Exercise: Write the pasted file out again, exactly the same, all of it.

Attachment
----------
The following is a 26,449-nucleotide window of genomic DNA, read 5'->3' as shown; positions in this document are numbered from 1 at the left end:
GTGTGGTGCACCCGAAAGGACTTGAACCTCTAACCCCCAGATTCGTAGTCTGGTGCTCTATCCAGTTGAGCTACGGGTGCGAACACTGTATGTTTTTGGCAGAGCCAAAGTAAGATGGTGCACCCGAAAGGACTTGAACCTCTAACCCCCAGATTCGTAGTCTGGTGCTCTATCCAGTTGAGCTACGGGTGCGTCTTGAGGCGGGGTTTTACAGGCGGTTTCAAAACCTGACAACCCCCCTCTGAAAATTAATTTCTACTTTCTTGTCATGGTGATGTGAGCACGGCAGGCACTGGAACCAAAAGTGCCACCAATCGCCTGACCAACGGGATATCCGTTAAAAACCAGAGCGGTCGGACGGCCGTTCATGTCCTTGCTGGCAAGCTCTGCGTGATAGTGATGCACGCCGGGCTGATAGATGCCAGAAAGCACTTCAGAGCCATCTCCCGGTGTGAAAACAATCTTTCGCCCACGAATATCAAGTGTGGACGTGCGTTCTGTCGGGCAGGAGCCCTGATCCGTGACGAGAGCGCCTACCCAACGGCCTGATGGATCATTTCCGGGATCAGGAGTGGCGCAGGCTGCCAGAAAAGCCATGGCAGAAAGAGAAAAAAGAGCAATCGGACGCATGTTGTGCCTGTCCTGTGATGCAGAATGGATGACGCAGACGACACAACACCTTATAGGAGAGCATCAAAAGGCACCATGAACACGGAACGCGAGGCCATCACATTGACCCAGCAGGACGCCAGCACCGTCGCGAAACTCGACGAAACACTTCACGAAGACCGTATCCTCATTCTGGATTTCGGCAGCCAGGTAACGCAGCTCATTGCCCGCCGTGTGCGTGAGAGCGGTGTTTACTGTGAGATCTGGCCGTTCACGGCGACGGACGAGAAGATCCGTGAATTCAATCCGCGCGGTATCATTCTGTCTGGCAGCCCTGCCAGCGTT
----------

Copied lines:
The following is a 26,449-nucleotide window of genomic DNA, read 5'->3' as shown; positions in this document are numbered from 1 at the left end:
GTGTGGTGCACCCGAAAGGACTTGAACCTCTAACCCCCAGATTCGTAGTCTGGTGCTCTATCCAGTTGAGCTACGGGTGCGAACACTGTATGTTTTTGGCAGAGCCAAAGTAAGATGGTGCACCCGAAAGGACTTGAACCTCTAACCCCCAGATTCGTAGTCTGGTGCTCTATCCAGTTGAGCTACGGGTGCGTCTTGAGGCGGGGTTTTACAGGCGGTTTCAAAACCTGACAACCCCCCTCTGAAAATTAATTTCTACTTTCTTGTCATGGTGATGTGAGCACGGCAGGCACTGGAACCAAAAGTGCCACCAATCGCCTGACCAACGGGATATCCGTTAAAAACCAGAGCGGTCGGACGGCCGTTCATGTCCTTGCTGGCAAGCTCTGCGTGATAGTGATGCACGCCGGGCTGATAGATGCCAGAAAGCACTTCAGAGCCATCTCCCGGTGTGAAAACAATCTTTCGCCCACGAATATCAAGTGTGGACGTGCGTTCTGTCGGGCAGGAGCCCTGATCCGTGACGAGAGCGCCTACCCAACGGCCTGATGGATCATTTCCGGGATCAGGAGTGGCGCAGGCTGCCAGAAAAGCCATGGCAGAAAGAGAAAAAAGAGCAATCGGACGCATGTTGTGCCTGTCCTGTGATGCAGAATGGATGACGCAGACGACACAACACCTTATAGGAGAGCATCAAAAGGCACCATGAACACGGAACGCGAGGCCATCACATTGACCCAGCAGGACGCCAGCACCGTCGCGAAACTCGACGAAACACTTCACGAAGACCGTATCCTCATTCTGGATTTCGGCAGCCAGGTAACGCAGCTCATTGCCCGCCGTGTGCGTGAGAGCGGTGTTTACTGTGAGATCTGGCCGTTCACGGCGACGGACGAGAAGATCCGTGAATTCAATCCGCGCGGTATCATTCTGTCTGGCAGCCCTGCCAGCGTT